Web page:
Many of the Lancashire accents may sound similar to outsiders; an exception is the "Scouse" accent, spoken in Liverpool and to some extent the surrounding towns. Before the Irish Famine of the 1840s the Liverpool accent was not dissimilar to others in Lancashire, except that with Liverpool being close to Wales, there were some Northern Welsh inflections. However, Liverpool's population of around 60,000 in the 1840s was swelled by the passage of around 300,000 Irish refugees escaping the Famine, as Liverpool was England's main Atlantic port and a popular departure point for people leaving for a new life in America. So, while many of the Irish refugees moved on to other parts of Britain and further afield, many remained in Liverpool and this permanently influenced the local accent. Today, the Scouse accent is completely distinct from others in the North West of England and bears little resemblance to them. Many Liverpool families can trace their lineage back to refugees escaping the potato famine. The connection between Liverpool and Ireland was recognised by John Lennon in his final interview – with the BBC disc jockey Andy Peebles – on 6 December 1980 (two days before his assassination) when he described Liverpool as "an Irish place".
Similarly, although many Yorkshire accents sound similar, the Hull city accent is markedly different. The rhythm of the accent is more like that of northern Lincolnshire than that of the rural East Riding, perhaps due to migration from Lincolnshire to the city during its industrial growth. One feature that it does share with the surrounding rural area is that an /aɪ/ sound in the middle of a word often becomes an /ɑː/: for example, "five" may sound like "fahve", "time" like "tahme".
A range of accents are spoken in the West Midlands (in the major towns and conurbations (The Black Country, Birmingham, Coventry, Stoke-on-Trent and Wolverhampton) and in rural areas (such as in Herefordshire and south Worcestershire).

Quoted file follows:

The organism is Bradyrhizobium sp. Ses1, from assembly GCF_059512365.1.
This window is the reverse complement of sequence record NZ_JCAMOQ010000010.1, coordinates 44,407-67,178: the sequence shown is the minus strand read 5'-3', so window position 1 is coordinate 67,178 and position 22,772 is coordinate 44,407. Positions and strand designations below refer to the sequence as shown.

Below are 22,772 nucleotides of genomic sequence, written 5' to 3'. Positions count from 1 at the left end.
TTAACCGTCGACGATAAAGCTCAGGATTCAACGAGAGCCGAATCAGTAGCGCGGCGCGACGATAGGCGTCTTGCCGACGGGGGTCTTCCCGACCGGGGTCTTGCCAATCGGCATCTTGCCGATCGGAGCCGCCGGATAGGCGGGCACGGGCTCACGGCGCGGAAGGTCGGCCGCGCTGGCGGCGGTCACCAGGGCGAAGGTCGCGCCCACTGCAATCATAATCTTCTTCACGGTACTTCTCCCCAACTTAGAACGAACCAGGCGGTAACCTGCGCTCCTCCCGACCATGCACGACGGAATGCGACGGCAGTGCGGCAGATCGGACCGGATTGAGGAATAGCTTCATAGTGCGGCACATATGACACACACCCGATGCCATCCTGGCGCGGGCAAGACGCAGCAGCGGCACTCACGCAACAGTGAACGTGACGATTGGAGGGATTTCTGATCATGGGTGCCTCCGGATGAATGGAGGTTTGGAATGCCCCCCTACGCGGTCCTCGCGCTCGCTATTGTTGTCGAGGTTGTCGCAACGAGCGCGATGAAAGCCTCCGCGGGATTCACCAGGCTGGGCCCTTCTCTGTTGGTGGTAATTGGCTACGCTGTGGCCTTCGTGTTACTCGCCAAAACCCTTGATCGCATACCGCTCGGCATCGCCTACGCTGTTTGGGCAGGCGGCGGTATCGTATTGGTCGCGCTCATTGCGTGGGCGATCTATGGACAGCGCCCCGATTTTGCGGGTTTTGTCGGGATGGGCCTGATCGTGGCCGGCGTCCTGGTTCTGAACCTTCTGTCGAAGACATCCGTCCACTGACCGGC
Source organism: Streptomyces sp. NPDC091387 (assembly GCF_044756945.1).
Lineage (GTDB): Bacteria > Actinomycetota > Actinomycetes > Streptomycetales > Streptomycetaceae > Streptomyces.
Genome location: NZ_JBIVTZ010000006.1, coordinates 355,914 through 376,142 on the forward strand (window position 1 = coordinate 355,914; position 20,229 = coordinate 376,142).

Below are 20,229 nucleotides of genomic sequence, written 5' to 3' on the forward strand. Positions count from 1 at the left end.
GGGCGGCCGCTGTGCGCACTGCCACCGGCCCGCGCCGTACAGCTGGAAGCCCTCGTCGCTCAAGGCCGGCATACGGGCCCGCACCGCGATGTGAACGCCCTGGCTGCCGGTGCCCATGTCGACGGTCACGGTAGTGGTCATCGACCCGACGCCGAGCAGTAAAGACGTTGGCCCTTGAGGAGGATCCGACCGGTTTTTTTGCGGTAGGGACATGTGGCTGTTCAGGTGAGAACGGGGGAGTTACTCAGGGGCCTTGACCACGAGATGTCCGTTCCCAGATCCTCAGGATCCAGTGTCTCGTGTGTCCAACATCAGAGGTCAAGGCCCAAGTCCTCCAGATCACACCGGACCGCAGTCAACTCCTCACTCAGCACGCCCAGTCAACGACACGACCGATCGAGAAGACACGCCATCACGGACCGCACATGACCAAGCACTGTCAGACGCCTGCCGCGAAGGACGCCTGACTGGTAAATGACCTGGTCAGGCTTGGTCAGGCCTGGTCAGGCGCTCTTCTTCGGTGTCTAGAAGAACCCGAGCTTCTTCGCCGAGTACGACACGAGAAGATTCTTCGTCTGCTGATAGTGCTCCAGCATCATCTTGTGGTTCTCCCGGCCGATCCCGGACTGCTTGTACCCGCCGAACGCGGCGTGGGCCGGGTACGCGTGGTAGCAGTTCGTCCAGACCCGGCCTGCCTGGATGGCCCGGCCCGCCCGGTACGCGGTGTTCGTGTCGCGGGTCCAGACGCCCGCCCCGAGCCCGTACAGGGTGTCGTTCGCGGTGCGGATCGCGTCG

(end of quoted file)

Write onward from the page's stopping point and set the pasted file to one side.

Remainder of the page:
Other accents are those of
There is also great variation within Greater London, with various accents such as Cockney, Estuary English, Multicultural London English and Received Pronunciation being found all throughout the region and the Home Counties.
On 20 February 2019, the New York Times published a quiz that maps the geographical differences between British and Irish dialects.
The regional accents of Scottish English generally draw on the phoneme inventory of the dialects of Modern Scots  with characteristic vowel realisations due to the Scottish vowel length rule. Highland English accents are more strongly influenced by Scottish Gaelic than other forms of Scottish English.
The accents of English in Wales are strongly influenced by the phonology of the Welsh language, which more than 20% of the population of Wales speak as their first or second language. The North Wales accent is distinct from South Wales and north east Wales is influenced by Scouse and Cheshire accents. South Wales border accents are influenced by West Country accents. The Wenglish of the South Wales Valleys shows a deep cross-fertilisation between the two.
Manx English has its own distinctive accent, influenced to some extent by the Lancashire dialect and to a lesser extent by some variant of Irish English.
Ireland has several main groups of accents, including (1) the accents of Ulster, with a strong influence from Scotland as well as the underlying Gaelic linguistic stratum, which in that province approaches the Gaelic of Scotland, (2) those of Dublin and surrounding areas on the east coast where English has been spoken since the earliest period of colonisation from Britain, and (3) the various accents of west, midlands and south.
The Ulster accent has two main sub accents, namely Mid Ulster English and Ulster Scots. The language is spoken throughout the nine counties of Ulster, and in some northern areas of bordering counties such as Louth and Leitrim. It bears many similarities to Scottish English through influence from the Ulster varieties of Scots. Some characteristics of the Ulster accent include: